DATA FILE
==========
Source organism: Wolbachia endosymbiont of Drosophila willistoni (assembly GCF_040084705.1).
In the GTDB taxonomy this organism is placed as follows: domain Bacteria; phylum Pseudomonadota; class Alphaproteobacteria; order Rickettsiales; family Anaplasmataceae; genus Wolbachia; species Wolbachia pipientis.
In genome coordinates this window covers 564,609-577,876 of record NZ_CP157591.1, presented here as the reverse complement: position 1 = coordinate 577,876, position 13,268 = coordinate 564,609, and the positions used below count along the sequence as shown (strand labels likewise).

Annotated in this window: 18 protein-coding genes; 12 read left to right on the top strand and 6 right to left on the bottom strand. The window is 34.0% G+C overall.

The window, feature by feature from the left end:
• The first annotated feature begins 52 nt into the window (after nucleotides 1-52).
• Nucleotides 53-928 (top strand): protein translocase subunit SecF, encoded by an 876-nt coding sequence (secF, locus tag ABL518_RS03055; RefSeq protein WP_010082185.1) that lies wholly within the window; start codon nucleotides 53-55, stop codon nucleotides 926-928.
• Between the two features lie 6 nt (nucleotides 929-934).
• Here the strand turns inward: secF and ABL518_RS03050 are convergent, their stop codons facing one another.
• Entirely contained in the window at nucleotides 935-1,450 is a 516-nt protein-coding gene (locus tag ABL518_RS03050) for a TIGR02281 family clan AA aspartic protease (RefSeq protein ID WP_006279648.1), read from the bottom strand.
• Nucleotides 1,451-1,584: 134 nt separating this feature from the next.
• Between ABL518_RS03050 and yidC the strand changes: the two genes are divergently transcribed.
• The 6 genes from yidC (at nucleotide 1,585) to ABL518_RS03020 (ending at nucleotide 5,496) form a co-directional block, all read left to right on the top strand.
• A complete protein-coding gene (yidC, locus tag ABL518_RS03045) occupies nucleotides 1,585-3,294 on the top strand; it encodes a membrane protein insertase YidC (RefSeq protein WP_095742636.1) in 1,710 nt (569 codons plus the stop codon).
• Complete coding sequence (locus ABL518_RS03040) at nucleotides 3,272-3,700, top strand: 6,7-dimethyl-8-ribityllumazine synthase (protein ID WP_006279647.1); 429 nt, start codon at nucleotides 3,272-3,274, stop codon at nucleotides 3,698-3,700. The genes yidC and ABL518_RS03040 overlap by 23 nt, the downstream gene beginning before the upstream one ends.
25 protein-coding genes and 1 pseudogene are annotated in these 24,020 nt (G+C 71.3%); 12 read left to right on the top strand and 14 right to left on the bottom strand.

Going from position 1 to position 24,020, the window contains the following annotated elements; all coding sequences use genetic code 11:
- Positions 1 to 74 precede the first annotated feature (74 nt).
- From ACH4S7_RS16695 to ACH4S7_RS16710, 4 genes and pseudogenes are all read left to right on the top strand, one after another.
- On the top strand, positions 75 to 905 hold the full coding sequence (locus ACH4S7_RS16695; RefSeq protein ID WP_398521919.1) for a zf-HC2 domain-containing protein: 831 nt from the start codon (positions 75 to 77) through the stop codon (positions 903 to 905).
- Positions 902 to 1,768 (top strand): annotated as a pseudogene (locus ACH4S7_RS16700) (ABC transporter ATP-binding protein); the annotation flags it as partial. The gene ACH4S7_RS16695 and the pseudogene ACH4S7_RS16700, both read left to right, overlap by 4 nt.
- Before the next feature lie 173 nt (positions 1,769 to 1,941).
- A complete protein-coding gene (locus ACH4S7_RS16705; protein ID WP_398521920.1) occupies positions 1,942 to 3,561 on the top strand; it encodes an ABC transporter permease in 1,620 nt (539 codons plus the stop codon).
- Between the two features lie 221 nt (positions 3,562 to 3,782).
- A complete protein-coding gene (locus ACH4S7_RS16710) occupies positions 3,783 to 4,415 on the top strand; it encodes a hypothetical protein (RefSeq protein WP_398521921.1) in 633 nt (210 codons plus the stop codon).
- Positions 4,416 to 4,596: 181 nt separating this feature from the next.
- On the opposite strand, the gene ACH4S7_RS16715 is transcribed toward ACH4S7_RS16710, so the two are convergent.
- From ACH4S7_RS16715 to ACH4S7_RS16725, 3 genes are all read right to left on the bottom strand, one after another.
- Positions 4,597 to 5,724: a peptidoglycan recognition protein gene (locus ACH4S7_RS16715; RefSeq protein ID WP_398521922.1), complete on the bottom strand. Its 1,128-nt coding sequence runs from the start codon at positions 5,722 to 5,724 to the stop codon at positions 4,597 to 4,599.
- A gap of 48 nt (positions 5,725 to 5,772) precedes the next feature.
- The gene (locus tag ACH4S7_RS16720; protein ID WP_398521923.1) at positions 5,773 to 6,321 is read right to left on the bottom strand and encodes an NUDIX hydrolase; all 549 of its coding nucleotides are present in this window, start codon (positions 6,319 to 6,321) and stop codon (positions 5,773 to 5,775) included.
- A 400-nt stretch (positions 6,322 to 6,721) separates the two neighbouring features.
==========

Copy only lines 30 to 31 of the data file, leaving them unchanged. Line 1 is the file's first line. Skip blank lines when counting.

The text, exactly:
- A gap of 48 nt (positions 5,725 to 5,772) precedes the next feature.
- The gene (locus tag ACH4S7_RS16720; protein ID WP_398521923.1) at positions 5,773 to 6,321 is read right to left on the bottom strand and encodes an NUDIX hydrolase; all 549 of its coding nucleotides are present in this window, start codon (positions 6,319 to 6,321) and stop codon (positions 5,773 to 5,775) included.